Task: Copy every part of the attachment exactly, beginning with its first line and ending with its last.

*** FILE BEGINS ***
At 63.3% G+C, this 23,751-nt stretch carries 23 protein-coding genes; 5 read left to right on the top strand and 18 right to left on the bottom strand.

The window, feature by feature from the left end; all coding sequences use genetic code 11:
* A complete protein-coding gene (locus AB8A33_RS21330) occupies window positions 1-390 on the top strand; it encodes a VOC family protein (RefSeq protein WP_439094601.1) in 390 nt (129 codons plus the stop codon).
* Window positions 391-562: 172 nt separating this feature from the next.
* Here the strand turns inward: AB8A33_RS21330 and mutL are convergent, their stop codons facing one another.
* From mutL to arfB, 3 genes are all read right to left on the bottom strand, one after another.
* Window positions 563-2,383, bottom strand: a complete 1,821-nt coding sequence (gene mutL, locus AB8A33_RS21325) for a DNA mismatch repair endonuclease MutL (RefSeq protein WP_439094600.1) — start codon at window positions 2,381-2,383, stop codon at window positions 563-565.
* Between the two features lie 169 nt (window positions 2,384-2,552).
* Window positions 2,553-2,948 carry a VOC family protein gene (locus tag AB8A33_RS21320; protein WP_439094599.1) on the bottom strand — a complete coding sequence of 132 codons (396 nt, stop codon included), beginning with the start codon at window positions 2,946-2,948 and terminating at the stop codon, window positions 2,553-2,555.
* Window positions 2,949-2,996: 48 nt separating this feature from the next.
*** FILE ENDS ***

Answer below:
At 63.3% G+C, this 23,751-nt stretch carries 23 protein-coding genes; 5 read left to right on the top strand and 18 right to left on the bottom strand.

The window, feature by feature from the left end; all coding sequences use genetic code 11:
* A complete protein-coding gene (locus AB8A33_RS21330) occupies window positions 1-390 on the top strand; it encodes a VOC family protein (RefSeq protein WP_439094601.1) in 390 nt (129 codons plus the stop codon).
* Window positions 391-562: 172 nt separating this feature from the next.
* Here the strand turns inward: AB8A33_RS21330 and mutL are convergent, their stop codons facing one another.
* From mutL to arfB, 3 genes are all read right to left on the bottom strand, one after another.
* Window positions 563-2,383, bottom strand: a complete 1,821-nt coding sequence (gene mutL, locus AB8A33_RS21325) for a DNA mismatch repair endonuclease MutL (RefSeq protein WP_439094600.1) — start codon at window positions 2,381-2,383, stop codon at window positions 563-565.
* Between the two features lie 169 nt (window positions 2,384-2,552).
* Window positions 2,553-2,948 carry a VOC family protein gene (locus tag AB8A33_RS21320; protein WP_439094599.1) on the bottom strand — a complete coding sequence of 132 codons (396 nt, stop codon included), beginning with the start codon at window positions 2,946-2,948 and terminating at the stop codon, window positions 2,553-2,555.
* Window positions 2,949-2,996: 48 nt separating this feature from the next.